It had only been a few hours since they’d finished with their grim task, but neither had yet to feel the effects of their labour.  Both were worried, one for his longtime neighbor and friend, the other for his younger brother, who had snapped, only moments into what would have been a carefully thought out plan.  They’d had to improvise once he was finished, but they were still able to draw out the confession that would damn him in the end.

“So, you think that he’ll come around to it,” Donnie asked, for what must have been the sixth time since they walked over here.

“Uh-huh,” Davie muttered.  “He gonna need his rest now, don’t you worry bout dat.  In da mornin’, you’ll see.”

Donnie studied the old man with a raised eyebrow, for a moment, as he gauged whether there was enough, yet, that needed said, between the two.

“You know,” he began softly, “I’ve only ever seen one other person react the way John did down there.  It was before the Battle of Shewan.  Me and a couple of buddies were out on patrol when we came across a small group of ’em, the Taliban. Three of them stood between us and the fourth member of their group, who was laying on top of this little girl.  She was screaming for help, you know?  My buddies wanted to get out of there, but I just couldn’t.  I’d made eye contact, and even though I couldn’t understand what she was saying, I knew that I might die trying to save her.”

Donnie paused to take a long drink from his bottle, just another in a long line to pass his lips this night, before continuing.

“One of my boys, he went back for help, see?  That left me and Nick.  I told him; ‘You don’t have to stay, you know?’ but he wasn’t having any of it.  I’d saved his ass just as many times as he’d saved mine, and he knew I’d do the same if the shoes had been on the other foot.”

Donnie finished off his drink and cracked another open, downing half of it before continuing.

“It’s fuckin’ sick, how simple it was.  We took out our knives, stepped up behind two of them and slit their throats.  Before the bodies hit the ground, we turned like fuckin’ dancers, you know?  Anyway, we turned at the same time, and slammed our knives into the spine of the remaining guard.  It’s not that it would have been hard, taking them out, they died with their dicks in their hands.”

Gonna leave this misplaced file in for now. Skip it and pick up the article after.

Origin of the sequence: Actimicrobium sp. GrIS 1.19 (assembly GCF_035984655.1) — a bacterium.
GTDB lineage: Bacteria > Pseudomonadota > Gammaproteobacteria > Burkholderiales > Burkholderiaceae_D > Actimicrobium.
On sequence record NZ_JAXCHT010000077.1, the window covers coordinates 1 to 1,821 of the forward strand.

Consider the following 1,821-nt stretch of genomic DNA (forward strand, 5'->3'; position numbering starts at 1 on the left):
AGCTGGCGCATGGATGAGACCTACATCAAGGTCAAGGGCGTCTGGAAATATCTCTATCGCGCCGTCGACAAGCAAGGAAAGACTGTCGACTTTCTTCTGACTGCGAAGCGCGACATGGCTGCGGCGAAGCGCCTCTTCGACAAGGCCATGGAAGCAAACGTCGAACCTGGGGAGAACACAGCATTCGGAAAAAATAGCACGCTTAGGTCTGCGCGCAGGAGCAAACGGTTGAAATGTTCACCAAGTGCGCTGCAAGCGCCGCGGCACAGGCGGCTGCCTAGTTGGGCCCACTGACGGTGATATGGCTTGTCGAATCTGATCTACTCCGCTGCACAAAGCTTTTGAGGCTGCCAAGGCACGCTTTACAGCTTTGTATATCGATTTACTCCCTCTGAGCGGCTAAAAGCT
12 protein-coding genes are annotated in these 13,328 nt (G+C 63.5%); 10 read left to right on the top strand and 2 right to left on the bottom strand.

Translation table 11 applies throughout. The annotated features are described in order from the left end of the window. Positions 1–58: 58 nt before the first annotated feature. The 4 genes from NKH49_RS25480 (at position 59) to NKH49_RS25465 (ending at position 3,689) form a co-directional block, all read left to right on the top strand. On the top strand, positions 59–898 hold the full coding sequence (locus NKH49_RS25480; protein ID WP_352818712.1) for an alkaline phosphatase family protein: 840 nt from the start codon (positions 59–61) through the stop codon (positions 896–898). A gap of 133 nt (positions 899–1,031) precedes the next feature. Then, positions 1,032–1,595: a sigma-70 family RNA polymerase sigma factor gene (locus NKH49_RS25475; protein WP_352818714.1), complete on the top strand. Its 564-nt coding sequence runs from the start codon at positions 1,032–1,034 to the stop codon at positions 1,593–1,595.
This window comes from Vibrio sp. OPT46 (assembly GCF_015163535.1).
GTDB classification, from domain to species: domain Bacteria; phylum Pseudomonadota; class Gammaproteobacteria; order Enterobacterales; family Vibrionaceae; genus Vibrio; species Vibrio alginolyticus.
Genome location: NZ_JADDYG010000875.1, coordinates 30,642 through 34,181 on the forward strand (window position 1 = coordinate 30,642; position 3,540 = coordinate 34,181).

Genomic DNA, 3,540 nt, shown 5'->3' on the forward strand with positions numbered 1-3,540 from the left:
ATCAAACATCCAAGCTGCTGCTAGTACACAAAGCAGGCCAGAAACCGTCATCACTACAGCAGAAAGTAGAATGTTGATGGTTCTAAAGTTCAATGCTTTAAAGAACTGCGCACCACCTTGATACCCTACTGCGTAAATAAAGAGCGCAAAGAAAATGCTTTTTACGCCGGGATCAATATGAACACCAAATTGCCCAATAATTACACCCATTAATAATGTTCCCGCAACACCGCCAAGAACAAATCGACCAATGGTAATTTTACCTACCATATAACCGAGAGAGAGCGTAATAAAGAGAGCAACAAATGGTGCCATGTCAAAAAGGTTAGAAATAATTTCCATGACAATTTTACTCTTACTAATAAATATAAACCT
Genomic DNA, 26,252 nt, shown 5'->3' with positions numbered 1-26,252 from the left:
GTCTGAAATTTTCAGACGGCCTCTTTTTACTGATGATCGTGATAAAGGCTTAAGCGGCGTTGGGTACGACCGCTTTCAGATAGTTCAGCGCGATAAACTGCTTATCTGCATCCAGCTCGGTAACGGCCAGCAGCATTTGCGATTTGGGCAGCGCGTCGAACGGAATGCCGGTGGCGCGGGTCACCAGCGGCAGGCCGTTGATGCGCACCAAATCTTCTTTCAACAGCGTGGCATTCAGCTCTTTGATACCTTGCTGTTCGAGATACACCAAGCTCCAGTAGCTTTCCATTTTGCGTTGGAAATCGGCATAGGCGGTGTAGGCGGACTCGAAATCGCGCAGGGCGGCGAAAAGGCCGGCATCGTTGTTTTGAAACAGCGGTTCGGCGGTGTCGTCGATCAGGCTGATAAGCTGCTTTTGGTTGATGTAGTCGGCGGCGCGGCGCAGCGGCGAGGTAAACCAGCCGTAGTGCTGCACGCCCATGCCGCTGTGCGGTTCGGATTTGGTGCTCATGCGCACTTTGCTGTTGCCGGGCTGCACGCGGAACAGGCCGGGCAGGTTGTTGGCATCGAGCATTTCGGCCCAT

He hadn’t realized it, but during the course of his story, he had begun to cry.  Hot tears slowly burned trails down his cheeks, though he’d been hard pressed to notice.  Absently, he wiped them away with the cuff of his jacket, with one hand, while slamming back the rest of his newly open bottle, with the other.

“Now, I had been the one to make the decision to help her, you know?  But it was Nicky, it was Nicky who made the first move on him.  The remaining rag head was climbing to his feet when Nicky just, kicked him square in the face.   I remember the sound his ass made when it hit the bricks.  It was a meaty slap, and had there not been that girl at our feet, I might have giggled.  As it was, I felt as if I was moving in slow motion.  As I was pulling her to her feet, trying to cover and calm her, Nicky had laid him out with another kick to the face.”

Donnie trembled, partially from the cold, but mostly from the shock that came with his memory.  It’s not that he was cold, the meager warmth from the closeness of his friend, combined with the massive amount of alcohol he’d consumed, helped to ward off the discomfort that came with it.

“Nicky,” he sobbed.

“Donnie,” came the soothing voice of his friend.  “You in a safe place, now.”  Davie put his arm around the veteran and gave him a brief squeeze, but the other was lost in his thoughts, reliving the events of that night.

“He wouldn’t listen though.  I had the girl, wrapped in a blanket I don’t remember having, and was trying to pull out of the open, into safety, you know?  We had just murdered three of Al-qaeda’s finest, there were sure to be others nearby.  I watched in horror as Nicky bent over the one who was raping her.  He had his knife in one hand, and the guy’s junk in the other.  He cut it off in one sweep, turned, and jammed the bloody club into the guy’s mouth, which he covered until he stopped moving altogether.”

“Jesus,” Davie muttered softly.

“That’s just it,” Donnie said miserably, and when Davie looked at him with a confused look on his face, he only shook his head in sadness.  “There is no God.  No Jesus.  No Holy Fucking Ghost, you know?  Out there,” he gestured toward the street, “there is only man.  Believe what you want, but me,” he lifted his hands in display, “I’m going to stick with these.”